It’s the one award in aviation that you can’t take home with you.
The National Aeronautic Association honored Garmin Aviation at a gala event in Arlington, Virginia, on November 4, bestowing its highest accolade, the Robert J. Collier Trophy, upon the group responsible for the Autoland system for light aircraft.
The trophy itself lives in the Smithsonian National Air & Space Museum just a few miles away and across the Potomac River. It only comes out one night each year—to fete those honored with its recognition.
President of NAA Greg Principato reflected on the trophy itself in his remarks leading to the presentation of the award.
“People are always interested in this: The trophy’s about seven feet tall, and weighs about 500 pounds … it requires great effort to bring out each year, and for that, and for its care throughout the year, we can thank the keeper of the Collier, Caroline Russo.”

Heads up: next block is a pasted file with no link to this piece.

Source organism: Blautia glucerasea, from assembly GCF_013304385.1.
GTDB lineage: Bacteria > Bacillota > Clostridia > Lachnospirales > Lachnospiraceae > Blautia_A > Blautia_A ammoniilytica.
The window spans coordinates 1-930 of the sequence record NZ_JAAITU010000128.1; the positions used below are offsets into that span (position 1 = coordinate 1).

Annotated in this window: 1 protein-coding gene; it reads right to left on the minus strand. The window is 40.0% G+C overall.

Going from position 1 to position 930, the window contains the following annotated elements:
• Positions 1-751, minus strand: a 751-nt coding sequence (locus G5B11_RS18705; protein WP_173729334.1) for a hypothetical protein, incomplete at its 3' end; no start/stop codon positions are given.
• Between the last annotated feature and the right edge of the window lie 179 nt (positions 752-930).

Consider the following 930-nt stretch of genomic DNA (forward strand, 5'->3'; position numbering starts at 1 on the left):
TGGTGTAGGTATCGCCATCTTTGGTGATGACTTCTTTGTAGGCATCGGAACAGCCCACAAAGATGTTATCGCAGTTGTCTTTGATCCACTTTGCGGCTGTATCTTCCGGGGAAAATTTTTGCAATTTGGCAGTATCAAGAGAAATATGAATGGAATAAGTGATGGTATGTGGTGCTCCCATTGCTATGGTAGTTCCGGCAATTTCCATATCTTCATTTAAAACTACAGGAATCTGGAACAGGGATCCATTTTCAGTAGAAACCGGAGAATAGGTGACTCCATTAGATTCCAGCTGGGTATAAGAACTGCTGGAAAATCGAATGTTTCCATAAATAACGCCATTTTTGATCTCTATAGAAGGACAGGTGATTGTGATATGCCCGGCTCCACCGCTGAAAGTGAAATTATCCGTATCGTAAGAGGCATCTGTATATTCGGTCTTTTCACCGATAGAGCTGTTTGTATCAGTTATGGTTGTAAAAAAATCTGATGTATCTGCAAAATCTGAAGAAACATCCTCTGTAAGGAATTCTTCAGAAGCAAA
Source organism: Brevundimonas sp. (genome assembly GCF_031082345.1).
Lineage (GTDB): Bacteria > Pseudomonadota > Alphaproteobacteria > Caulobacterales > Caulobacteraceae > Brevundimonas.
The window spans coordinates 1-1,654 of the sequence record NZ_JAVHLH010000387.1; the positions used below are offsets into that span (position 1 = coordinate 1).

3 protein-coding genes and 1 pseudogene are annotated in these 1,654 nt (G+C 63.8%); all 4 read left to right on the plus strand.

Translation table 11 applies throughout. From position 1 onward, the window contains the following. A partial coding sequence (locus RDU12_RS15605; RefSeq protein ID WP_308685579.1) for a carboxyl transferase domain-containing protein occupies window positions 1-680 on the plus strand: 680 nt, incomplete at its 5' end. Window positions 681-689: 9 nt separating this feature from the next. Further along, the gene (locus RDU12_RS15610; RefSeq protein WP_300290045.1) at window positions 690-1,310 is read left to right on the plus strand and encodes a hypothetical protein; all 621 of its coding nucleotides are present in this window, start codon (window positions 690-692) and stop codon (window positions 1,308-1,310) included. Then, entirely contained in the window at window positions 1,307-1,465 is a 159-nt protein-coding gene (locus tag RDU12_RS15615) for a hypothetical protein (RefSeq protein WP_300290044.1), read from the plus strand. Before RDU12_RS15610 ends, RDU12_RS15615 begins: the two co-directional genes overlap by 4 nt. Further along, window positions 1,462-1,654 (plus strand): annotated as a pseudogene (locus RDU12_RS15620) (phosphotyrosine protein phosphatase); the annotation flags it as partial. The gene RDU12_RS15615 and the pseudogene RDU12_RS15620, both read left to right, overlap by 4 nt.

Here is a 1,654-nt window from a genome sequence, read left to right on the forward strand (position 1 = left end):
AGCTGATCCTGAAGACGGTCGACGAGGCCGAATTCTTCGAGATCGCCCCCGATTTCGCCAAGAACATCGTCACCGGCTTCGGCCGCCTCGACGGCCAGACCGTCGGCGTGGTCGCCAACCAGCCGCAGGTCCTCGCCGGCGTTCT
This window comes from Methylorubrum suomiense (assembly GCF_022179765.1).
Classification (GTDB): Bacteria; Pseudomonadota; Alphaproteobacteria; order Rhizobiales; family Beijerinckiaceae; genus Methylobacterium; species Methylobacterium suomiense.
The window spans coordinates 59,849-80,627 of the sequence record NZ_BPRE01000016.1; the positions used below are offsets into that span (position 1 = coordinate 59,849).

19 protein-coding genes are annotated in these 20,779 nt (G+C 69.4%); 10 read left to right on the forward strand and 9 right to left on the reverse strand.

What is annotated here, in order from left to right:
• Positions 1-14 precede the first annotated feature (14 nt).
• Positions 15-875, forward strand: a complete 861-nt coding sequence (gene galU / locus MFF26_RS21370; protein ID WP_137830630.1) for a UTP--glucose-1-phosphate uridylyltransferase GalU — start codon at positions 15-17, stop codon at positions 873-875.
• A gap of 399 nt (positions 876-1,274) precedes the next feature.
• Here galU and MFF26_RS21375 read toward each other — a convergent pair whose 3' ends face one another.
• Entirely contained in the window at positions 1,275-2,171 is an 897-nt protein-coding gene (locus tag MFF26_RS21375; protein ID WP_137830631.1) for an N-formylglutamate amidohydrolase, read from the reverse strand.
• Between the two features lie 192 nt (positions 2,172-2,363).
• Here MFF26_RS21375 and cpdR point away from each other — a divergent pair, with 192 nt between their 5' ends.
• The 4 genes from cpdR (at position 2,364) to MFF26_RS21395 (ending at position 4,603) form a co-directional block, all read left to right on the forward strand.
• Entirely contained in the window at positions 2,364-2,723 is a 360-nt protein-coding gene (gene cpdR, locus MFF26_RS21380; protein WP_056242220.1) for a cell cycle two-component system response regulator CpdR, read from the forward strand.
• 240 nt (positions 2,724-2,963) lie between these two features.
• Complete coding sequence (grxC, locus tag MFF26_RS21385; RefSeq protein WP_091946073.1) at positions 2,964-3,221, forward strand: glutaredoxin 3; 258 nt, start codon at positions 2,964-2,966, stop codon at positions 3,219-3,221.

Samantha Magill, vice chair of the NAA board of directors, announced the award committee’s basis for the award.
“For designing, developing, and fielding Garmin Autoland, the world’s first certified autonomous system that activates during an emergency to safely control and land an aircraft without human intervention.”
An Emotional Moment
Phil Straub, executive vice president and managing director-aviation for Garmin, accepted the award on behalf of the dozens of Garmin team members both in attendance and back in Olathe, Kansas.
“This is emotional—I didn’t know what this would be like before I got up here,” Straub said.
“I’m humbled and I’m honored to receive this prestigious award. It remains surreal to stand in the company of so many aerospace greats who forged their position ahead of us. As I reflect on their achievements, I recognize how they expanded the reaches of aviation, with speed, distance, and even into space.
“Autoland is not pushing any of those boundaries. It’s impact is different—and immeasurable in the hearts and minds of the passengers and pilots.”